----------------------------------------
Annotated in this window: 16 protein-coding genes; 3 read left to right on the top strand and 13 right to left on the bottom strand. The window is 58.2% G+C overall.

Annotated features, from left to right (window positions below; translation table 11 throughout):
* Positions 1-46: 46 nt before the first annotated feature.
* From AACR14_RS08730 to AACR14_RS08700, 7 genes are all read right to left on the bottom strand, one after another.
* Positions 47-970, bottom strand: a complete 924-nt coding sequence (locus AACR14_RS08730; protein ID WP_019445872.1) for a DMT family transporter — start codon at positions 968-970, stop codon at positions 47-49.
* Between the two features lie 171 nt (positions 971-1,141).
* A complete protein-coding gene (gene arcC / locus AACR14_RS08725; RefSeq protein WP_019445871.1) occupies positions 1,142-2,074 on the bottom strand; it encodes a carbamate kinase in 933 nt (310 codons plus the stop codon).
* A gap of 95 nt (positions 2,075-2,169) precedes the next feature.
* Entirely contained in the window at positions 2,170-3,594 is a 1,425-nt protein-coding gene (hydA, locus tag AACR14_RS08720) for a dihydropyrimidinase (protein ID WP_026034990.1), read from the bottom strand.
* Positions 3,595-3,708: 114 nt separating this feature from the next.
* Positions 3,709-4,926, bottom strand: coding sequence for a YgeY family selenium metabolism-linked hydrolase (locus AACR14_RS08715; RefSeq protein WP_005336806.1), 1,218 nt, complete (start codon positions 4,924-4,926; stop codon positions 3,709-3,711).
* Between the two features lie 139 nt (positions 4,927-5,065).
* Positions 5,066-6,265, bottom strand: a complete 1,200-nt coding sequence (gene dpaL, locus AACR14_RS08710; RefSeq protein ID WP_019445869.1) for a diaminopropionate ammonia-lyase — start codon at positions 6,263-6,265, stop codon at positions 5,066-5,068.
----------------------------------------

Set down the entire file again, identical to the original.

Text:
Annotated in this window: 16 protein-coding genes; 3 read left to right on the top strand and 13 right to left on the bottom strand. The window is 58.2% G+C overall.

Annotated features, from left to right (window positions below; translation table 11 throughout):
* Positions 1-46: 46 nt before the first annotated feature.
* From AACR14_RS08730 to AACR14_RS08700, 7 genes are all read right to left on the bottom strand, one after another.
* Positions 47-970, bottom strand: a complete 924-nt coding sequence (locus AACR14_RS08730; protein ID WP_019445872.1) for a DMT family transporter — start codon at positions 968-970, stop codon at positions 47-49.
* Between the two features lie 171 nt (positions 971-1,141).
* A complete protein-coding gene (gene arcC / locus AACR14_RS08725; RefSeq protein WP_019445871.1) occupies positions 1,142-2,074 on the bottom strand; it encodes a carbamate kinase in 933 nt (310 codons plus the stop codon).
* A gap of 95 nt (positions 2,075-2,169) precedes the next feature.
* Entirely contained in the window at positions 2,170-3,594 is a 1,425-nt protein-coding gene (hydA, locus tag AACR14_RS08720) for a dihydropyrimidinase (protein ID WP_026034990.1), read from the bottom strand.
* Positions 3,595-3,708: 114 nt separating this feature from the next.
* Positions 3,709-4,926, bottom strand: coding sequence for a YgeY family selenium metabolism-linked hydrolase (locus AACR14_RS08715; RefSeq protein WP_005336806.1), 1,218 nt, complete (start codon positions 4,924-4,926; stop codon positions 3,709-3,711).
* Between the two features lie 139 nt (positions 4,927-5,065).
* Positions 5,066-6,265, bottom strand: a complete 1,200-nt coding sequence (gene dpaL, locus AACR14_RS08710; RefSeq protein ID WP_019445869.1) for a diaminopropionate ammonia-lyase — start codon at positions 6,263-6,265, stop codon at positions 5,066-5,068.